Crowd watching at the Melbourne International Comedy Festival

12 April 2013

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It is one of the most challenging environments on the planet. Autumnal winds beat down hard; skies above are thickening to April-greyness.

It is an environment that requires strength, resilience and adaptation; it is the Melbourne International Comedy Festival. Which, naturally, is a breeding ground for that curious species known as the Comedy Fan.

It is estimated over 600,000 of these creatures converge around Melbourne comedy venues each autumn. Some prefer the main watering hole, the Melbourne Town Hall. Others favour more isolated habitats: the Victoria Hotel, Trades Hall, Fitzroy, or Northcote.

They are predatory creatures; circling ominously in flocks, ready to pick over the carcasses of weak and vulnerable comedians. They caterwaul, they screech, they grin.

Let’s take a closer look at the five most common categories of these unique beasts that grace the festival plains.


The Grinner
This species emits no sound, they just sit quietly and a grin a wide Joker-like smile. It looks as if their gums have been flapped open by one of those Clockwork Orange-contraptions, but no, they just do that of their own accord. Their cheeks must severely ache afterwards; the plastered on grin resembles that of a Cheshire cat, or Joan Rivers. By some accounts, this is the same face they pull during the act of mating.

The After-Sigher
First they produce a hearty no-holds-barred belly laugh like one of those hyenas in The Lion King. Then, as the cacophony of collective laughter gradually peters out and everyone else falls silent, they’ll contribute a small ‘haha…mmmm’ of agreement. It’s as if in this moment the world has been perfectly explained to them; their tiny heart brims with comedic joy and wonder and their sigh exclaims to everyone, ‘you guys, isn’t comedy just the best?’

The Silent Shoulder Shaker
These creatures look like they’re having a conniption. Their eyes bulge. Their shoulders slump wildly up and down. But, no sound comes out. It seems as if the raw force of comedy has sucked their ability to produce noise. They may wave an, ‘oh stop, this is all just too much’ hand in front of their face. Occasionally, tears of pure comedy joy will leak silently down their cheeks, as if they’ve had one-too-many shandies after dinner. They may also throw in a knee slap, if feeling particularly pleased.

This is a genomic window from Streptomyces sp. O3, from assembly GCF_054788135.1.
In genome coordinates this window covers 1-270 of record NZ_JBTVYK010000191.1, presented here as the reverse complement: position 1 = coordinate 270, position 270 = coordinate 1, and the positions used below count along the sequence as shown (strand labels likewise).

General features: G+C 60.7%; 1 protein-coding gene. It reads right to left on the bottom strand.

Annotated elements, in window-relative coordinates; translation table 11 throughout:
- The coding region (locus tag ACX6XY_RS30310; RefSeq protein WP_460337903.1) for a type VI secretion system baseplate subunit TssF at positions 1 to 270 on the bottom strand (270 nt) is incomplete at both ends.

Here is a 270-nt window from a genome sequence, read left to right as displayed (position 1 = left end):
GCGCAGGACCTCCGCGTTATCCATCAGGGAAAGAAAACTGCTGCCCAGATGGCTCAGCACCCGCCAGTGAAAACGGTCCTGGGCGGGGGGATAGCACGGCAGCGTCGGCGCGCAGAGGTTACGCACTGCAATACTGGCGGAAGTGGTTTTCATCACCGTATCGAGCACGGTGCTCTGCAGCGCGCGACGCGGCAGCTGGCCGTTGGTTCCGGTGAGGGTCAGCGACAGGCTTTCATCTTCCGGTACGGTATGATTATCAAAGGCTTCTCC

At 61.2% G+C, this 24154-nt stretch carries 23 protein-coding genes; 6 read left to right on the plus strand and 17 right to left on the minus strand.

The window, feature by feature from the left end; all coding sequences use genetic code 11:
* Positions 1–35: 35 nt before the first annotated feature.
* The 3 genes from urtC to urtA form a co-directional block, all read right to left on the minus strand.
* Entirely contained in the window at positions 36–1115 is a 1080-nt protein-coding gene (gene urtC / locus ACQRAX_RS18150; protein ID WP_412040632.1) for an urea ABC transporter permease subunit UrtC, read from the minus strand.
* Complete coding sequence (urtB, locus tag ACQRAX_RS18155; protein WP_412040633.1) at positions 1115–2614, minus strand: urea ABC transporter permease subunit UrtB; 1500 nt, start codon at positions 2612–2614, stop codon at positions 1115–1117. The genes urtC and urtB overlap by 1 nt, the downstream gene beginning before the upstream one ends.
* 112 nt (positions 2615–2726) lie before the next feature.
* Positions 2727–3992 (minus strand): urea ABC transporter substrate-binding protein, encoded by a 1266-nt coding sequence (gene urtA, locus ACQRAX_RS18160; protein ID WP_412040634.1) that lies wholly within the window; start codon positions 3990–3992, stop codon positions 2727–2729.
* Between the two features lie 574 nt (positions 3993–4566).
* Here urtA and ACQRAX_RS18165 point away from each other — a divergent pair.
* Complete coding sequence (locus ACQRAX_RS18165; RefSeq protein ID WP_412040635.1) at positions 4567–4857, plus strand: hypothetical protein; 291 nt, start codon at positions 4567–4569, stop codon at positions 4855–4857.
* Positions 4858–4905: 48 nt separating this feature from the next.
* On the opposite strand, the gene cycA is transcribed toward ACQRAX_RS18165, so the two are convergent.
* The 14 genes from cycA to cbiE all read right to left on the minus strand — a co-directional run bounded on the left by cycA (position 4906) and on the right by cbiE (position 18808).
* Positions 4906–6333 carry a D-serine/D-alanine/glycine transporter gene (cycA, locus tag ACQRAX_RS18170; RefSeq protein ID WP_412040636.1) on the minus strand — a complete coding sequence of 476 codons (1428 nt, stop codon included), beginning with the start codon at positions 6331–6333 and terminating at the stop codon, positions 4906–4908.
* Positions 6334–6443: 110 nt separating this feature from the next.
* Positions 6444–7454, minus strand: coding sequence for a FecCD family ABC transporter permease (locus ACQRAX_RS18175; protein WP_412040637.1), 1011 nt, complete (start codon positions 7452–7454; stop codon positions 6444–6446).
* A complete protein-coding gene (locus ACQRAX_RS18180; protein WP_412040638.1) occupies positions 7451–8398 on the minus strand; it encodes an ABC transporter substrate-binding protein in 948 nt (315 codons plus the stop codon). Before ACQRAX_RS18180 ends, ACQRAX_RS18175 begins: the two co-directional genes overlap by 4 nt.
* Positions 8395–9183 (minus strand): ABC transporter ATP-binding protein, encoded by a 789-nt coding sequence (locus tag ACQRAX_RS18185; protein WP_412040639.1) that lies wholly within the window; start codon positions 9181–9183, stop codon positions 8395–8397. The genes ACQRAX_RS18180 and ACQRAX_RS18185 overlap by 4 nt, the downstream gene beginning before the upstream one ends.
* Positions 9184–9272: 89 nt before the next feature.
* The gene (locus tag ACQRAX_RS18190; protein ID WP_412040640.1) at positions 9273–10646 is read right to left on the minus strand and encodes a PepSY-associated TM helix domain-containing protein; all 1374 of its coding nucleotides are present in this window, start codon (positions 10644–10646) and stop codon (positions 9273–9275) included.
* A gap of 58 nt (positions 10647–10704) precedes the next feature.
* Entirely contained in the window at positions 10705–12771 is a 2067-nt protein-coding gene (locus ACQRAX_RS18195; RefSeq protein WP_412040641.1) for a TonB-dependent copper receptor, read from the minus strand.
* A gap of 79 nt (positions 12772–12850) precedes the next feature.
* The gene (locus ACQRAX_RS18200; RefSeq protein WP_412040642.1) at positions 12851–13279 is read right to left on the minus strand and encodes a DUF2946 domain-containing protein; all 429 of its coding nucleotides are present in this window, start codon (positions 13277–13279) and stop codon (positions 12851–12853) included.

The Stone Face
A rare variety on the comedy plains, but a particularly interesting one. Once I sat next to a stony-faced friend of mine, who didn’t crack a grin throughout the whole show. When I asked her opinion later, she explained, ‘oh no, I really enjoyed it.’ Maybe she was just trying to make me feel better about dragging her there, but from further observations, she seems belong to a species that just enjoy their comedy in a state of composure. Whilst the rest of us buckle over in fetal position fits of hilarity, they will sit, straight-backed and non-emotive, maybe emitting a slight tut of approval occasionally, but secretly cackling on the inside.

The Mixed Bag
These are volatile creatures, the most animalistic of them all. You just don’t know what you’re gonna get. Sometimes a loud honk, sometimes they’ll bare their fangs, baboon-like. Other times it will be a silent shoulder-shake. And sometimes, sometimes spit will happen.

Observe these strange creatures for yourself, or indulge your own inner animal; the Melbourne International Comedy Festival runs from now until April 21st.

Kimberley Thomson is a first-year journalism student at La Trobe University. Follow her on Twitter: @yeahswitchblade

(Image: Flickr under Creative Commons license)